While the controversial redevelopment of the Royal British Columbia Museum is still on pause, the new Collections and Research Building (CRB) is officially moving forward, with the Province announcing the contractor for the project on Thursday.
Following a competitive design-build procurement process, the provincial government awarded the $204.8M contract to Mississauga-based Maple Reinders Constructors, who have an extensive portfolio of commercial projects and will lead the design and construction of the new CRB.
Two other parties also submitted proposals, including a team lead by Kinetic Construction, Smith Bros. & Wilson, and Wright Holdings, which would have seen Diamond and Schmitt serve as the architect. The other proposal was made by Ledcor and Knappett Projects, with John McAslan and Partners as the architect.
The new CRB, plans for which were first announced in September 2020, will be located in Colwood, rather than in Victoria where the main Royal BC Museum building sits. It will occupy an 8-acre site in the Royal Bay neighbourhood, and is expected to span over 150,000 sq. ft.
In May 2022, the Province announced a $789M plan to redevelop the Royal BC Museum, but the plan was paused after an outcry over the cost and the fact that the museum would be closed during the redevelopment. That project is currently undergoing public engagement.
(Province of British Columbia)
The new CRB will improve research capabilities by providing dedicated labs and learning spaces, while also housing the archives, collections, and research teams. The building will also be home to the museum's collections of birds, mammals, botany, fish, entomology, history, paleontology, and modern history.
Parts of the museum's collection are at risk from flooding where they're currently housed, the Province says, including archival books, manuscripts, prized artworks including several paintings by Emily Carr, and early maps of the province. Building a new and separate facility will help the Royal BC Museum secure those artifacts, while also meeting international best practices and standards.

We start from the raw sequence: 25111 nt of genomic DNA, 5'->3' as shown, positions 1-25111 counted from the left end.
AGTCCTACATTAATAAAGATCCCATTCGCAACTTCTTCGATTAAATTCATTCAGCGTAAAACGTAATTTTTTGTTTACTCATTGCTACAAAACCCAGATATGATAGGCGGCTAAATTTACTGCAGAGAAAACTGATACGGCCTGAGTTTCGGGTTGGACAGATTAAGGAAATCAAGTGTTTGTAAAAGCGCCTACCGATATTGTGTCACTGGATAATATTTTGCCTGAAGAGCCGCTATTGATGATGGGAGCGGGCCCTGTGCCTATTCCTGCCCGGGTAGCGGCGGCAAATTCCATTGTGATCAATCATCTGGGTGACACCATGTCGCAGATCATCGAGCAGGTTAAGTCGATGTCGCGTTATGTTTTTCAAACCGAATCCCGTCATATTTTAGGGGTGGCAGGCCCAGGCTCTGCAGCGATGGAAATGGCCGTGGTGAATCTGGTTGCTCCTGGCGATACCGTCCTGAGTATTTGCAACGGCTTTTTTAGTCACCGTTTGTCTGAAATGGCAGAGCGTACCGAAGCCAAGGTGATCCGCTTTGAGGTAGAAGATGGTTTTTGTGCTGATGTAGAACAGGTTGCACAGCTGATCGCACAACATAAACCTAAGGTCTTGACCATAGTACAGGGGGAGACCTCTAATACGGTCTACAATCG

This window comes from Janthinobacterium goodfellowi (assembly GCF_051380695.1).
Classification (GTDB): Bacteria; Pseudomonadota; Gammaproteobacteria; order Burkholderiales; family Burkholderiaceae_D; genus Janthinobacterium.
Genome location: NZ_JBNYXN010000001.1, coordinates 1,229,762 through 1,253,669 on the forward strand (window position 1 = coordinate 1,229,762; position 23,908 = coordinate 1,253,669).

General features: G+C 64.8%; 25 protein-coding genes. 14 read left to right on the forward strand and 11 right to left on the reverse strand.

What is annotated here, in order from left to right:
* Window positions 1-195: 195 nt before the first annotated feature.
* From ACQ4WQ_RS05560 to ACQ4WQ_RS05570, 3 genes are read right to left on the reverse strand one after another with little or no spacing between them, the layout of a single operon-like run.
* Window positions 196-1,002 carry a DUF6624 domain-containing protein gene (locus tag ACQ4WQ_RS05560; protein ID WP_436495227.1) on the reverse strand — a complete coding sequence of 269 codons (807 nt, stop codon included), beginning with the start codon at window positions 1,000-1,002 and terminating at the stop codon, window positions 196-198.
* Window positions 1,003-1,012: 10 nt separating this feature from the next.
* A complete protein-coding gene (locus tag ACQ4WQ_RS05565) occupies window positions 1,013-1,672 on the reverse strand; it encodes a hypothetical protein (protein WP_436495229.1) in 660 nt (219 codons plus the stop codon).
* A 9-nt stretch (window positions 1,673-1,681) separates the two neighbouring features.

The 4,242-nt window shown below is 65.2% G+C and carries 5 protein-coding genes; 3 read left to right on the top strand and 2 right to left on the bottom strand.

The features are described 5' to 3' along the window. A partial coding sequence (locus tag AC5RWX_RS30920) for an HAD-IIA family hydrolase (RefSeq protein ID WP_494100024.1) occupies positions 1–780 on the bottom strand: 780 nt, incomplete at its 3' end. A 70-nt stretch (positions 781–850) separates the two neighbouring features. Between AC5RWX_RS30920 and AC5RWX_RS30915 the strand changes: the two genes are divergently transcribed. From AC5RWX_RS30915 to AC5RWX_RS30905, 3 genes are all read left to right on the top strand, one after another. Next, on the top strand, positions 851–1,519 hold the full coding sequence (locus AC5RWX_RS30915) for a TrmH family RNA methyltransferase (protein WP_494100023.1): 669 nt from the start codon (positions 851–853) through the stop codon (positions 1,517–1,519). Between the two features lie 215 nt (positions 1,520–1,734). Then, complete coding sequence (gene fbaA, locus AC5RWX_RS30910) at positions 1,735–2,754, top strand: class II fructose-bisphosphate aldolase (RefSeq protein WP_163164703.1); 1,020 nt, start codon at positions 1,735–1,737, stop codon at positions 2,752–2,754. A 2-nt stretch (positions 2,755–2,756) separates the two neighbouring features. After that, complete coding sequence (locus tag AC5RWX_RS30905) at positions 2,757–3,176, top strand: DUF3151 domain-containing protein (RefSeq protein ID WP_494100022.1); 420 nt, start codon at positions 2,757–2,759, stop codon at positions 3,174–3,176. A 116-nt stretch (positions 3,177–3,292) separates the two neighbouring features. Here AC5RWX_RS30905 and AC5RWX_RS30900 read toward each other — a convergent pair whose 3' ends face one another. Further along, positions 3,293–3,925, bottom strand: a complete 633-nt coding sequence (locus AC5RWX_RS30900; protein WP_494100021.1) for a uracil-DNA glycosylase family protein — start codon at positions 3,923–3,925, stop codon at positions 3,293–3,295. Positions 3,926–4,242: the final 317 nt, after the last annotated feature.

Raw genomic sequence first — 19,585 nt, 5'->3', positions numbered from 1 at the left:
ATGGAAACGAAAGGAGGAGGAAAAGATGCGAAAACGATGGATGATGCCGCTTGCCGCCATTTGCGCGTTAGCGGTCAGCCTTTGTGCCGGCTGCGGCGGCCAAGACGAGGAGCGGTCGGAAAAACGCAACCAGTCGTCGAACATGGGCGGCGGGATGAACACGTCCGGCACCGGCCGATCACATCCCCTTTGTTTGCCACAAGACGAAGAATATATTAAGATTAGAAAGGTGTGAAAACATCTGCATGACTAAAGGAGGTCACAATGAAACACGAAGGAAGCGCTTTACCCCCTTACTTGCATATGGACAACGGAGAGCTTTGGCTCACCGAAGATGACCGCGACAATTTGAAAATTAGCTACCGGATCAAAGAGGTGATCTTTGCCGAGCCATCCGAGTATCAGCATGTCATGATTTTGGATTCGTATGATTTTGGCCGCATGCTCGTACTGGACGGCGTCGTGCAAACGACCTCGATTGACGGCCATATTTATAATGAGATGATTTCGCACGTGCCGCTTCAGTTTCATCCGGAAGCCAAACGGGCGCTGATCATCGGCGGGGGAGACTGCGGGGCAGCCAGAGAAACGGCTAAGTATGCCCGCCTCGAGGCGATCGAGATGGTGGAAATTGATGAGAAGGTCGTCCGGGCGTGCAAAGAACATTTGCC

(Province of British Columbia)
The CRB will be built to meet the Province's sustainability requirements. According to official Request for Proposals documents, the building must meet LEED Gold Certification, be all-electric, and use mass timber as its primary structural system.
To achieve this, Maple Reinders is partnering with Vancouver-based Michael Green Architecture, a firm that specializes in sustainability design. As the host Nations, the Songhees and Esquimalt First Nations will also be involved, providing guidance and direction on the project.
"Alongside the safe and modern storage of the collections and provincial records, the CRB will be a dynamic and welcoming community space," Royal BC Museum CEO Alicia Dubois said. "We are thrilled with the design Maple Reinders has proposed and the alignment of our organizational values. We hope to inspire future paleontologists, entomologists, botanists and historians through greater learning opportunities by enhancing public access to our work."
All in all, the project is expected to cost $270M, a $45.6M increase compared to a June 2021 estimate. The Province says the increased cost is a result of the "hot construction market" as well as inflation and escalating costs of materials and labour, which subsequently forced the project timeline to be extended and the price of the design-build contract to be increased. The Province also noted that the project is expected to create over 950 jobs.
Construction is expected to begin this summer, with substantial completion expected by October 2025, total completion by January 2026, and public opening in summer 2026.